For many readers it might seem surprising to you to see me publish on working from home when I’m such a vocal fan of the magic of co-located teams.  But in this situation of COVID-19, with the need to delay the spread as much as possible, it is far more important to keep you, your families, and your communities safe.

Also, many of you know that I’m very much a pragmatist, and believe in making the best of whatever hand we’re dealt.

With the caveats that we are not epidemiologists, and we carry no real authority, we do try to follow the evidence, and we at SVPG are strongly encouraging people to avoid non-essential travel, and also, if possible, going into the office.  When you do need to go to the office for important meetings and such, take precautions. This is just one of those times where working from home simply makes the most sense.

Certainly there are disadvantages to being physically separated from your colleagues, and those are well known, but in this article, I’d like to focus on the advantages, and encourage you to make the most of this situation.

Most product managers complain to me that their biggest struggle is to find quality time to work on many of the most important yet most time-consuming aspects of their job.  Well, now you have that time.

If you are a product manager, I’ve got ten suggestions for you.  I have no idea how long the WFH situation will last. Maybe you’ll only have time for one or maybe you’ll be able to do all ten.  But I can say that when you do return to your team, you can be a much more valuable contributor:

  1. Pick the most important key decision that your team is facing, and do some real thinking and write up a written narrative. Then iterate on this narrative with your designer, tech lead, and your manager until it is solid.  This is one of the most impactful things you can do to develop as a product manager and product leader. 
  2. Do an analysis of your product strategy, or if you don’t have one, propose one.  I have just recently published a series of articles on the importance of a strong and thoughtful product strategy, and I also pointed out how most teams don’t actually have a product strategy.  I strongly suggest writing this strategy up in a written narrative form as well.
  3. Do a deep dive on your data.  You are looking to build understanding, and to identify insights.  You may need to ask questions of your data analyst, but that can work fine as you and your data analyst are working from home.  Focus on three perspectives on the data: how your customers are interacting with your product; how that interaction is changing over time; and the financial data about your product.  Make sure you have a clear and deep understanding of the various KPIs that describe your product’s health.
  4. Improve your qualitative understanding of how your users and customers engage with and react to your product.  Reach out to your user research team. Ask for them to share as much of the learnings as they can with you. Ask them questions about their findings and opinions.  You’re not just looking for their assessment of your product, you’re also looking for what they think are missed opportunities.
  5. Investigate potential enabling technologies.  Machine learning alone should keep you busy, but there’s still much to be learned regarding mobile, especially as it’s used in much of Asia, big data, or augmented reality.  Discuss your findings with your tech lead. The question you are trying to answer is: is there new technology that would allow us to solve long-standing problems for our customers in ways that are just now possible?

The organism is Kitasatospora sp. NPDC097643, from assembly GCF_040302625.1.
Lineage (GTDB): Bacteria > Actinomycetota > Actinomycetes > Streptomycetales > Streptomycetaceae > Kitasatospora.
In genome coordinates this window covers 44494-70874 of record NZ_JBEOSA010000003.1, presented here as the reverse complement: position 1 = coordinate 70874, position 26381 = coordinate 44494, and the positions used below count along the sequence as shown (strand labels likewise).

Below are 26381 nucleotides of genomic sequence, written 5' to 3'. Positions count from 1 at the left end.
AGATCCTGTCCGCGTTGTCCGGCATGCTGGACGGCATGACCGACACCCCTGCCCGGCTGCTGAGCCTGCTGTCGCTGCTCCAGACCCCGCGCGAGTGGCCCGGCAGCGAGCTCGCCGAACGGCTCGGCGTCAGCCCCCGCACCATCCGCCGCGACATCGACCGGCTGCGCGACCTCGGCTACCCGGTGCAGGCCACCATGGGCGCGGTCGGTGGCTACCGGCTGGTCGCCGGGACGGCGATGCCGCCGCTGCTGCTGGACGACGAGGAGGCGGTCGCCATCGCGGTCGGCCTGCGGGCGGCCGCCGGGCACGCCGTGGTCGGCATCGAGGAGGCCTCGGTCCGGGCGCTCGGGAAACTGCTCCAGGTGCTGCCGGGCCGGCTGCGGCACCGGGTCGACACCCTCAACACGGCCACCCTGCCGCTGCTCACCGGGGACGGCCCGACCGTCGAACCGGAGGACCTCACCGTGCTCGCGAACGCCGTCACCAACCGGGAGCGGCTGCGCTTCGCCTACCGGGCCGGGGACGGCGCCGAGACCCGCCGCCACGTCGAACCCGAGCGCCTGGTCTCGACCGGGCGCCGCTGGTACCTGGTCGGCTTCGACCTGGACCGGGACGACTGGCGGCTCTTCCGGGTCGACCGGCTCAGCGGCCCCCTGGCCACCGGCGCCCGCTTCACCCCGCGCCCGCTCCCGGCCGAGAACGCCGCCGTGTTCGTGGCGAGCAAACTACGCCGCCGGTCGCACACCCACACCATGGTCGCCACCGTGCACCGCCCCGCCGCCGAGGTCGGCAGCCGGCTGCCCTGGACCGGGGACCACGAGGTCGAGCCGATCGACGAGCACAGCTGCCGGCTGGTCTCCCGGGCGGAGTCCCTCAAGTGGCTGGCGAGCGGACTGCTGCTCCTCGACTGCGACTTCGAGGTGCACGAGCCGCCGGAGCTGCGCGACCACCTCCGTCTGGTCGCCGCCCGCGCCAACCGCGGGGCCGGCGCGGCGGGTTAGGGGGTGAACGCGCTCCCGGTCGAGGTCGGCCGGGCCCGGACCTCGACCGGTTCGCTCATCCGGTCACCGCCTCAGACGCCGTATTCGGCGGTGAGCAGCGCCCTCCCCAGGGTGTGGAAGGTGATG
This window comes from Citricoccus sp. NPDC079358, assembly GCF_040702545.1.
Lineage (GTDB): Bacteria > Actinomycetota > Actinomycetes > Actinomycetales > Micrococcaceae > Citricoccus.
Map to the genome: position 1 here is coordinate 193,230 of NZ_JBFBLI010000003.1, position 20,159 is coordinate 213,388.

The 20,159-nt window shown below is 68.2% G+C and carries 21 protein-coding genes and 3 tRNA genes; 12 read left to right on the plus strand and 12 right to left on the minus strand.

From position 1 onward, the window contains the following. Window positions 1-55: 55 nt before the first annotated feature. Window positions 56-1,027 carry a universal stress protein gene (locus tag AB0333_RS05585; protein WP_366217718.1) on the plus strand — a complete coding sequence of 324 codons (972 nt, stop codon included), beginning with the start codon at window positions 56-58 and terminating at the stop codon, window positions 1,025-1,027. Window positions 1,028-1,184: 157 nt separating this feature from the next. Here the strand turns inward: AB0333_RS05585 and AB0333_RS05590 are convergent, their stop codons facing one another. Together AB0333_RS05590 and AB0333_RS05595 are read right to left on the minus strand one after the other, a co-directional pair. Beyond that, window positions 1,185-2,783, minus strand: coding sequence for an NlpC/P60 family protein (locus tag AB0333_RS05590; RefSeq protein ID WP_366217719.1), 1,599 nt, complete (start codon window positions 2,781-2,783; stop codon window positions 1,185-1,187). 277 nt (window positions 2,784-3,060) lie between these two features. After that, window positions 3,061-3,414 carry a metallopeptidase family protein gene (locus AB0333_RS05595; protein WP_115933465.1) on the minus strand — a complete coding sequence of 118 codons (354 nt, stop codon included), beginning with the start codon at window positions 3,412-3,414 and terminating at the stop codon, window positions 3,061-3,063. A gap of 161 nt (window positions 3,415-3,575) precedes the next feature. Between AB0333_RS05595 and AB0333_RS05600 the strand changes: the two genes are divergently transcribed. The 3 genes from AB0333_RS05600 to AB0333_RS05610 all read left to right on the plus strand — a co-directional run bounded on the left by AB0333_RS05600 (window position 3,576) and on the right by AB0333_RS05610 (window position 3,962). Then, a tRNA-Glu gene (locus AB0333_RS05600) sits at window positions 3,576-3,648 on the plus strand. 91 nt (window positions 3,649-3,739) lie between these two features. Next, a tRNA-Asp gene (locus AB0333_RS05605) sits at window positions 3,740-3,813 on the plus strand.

6. Do a deep dive on your industry and the competitive landscape.  Study Stratechery’s Aggregation Theory and Disruption Theory and consider how these apply to your product and your industry.  Write up your findings and thoughts in a written narrative. Do an analysis of the potential disruptors in your industry.  What are the things that you think each competitor does well and what do you think they are each missing? 
  7. Use the opportunity to take a fresh and in-depth look at your customers.  Arrange a series of 15-30 video calls – they may be working from home as well – and talk with them about their experiences.  You’re not looking to hear how much they love you; you’re looking for the things that you’re not doing for them. Write up your thoughts in a written narrative.
  8. Pick one of your most important stakeholders – finance, legal, privacy, sales or marketing are all good examples – and do a deep dive to learn as much as you can about their area.  Write up an FAQ of what you think the most difficult questions and concerns would be from that stakeholder’s perspective, and then craft thoughtful, evidence-based written responses. Discuss your FAQ with that stakeholder.  Your goal is to raise your knowledge level in this area so substantially that this key stakeholder begins to consider you as a true colleague in addressing their very real challenges.
  9. Do a self-assessment of your skills and then craft your own improvement plan.  If your manager is willing to do this with you even better, but I have seen many people make real strides in their own abilities by a) being honest with themselves about their weaknesses; and b) taking seriously the effort to improve.
  10. Take the time to read some inspiring and relevant books.  There are many really good ones out there, and you can always ask me for more.  Here’s a few good ones:

So as you can see there’s a great deal that can be done with the time that is freed up while working from home, and with the decreased level of interruptions.  I hope you can make the most of this situation, and above all, wishing that you and yours stay safe and healthy.

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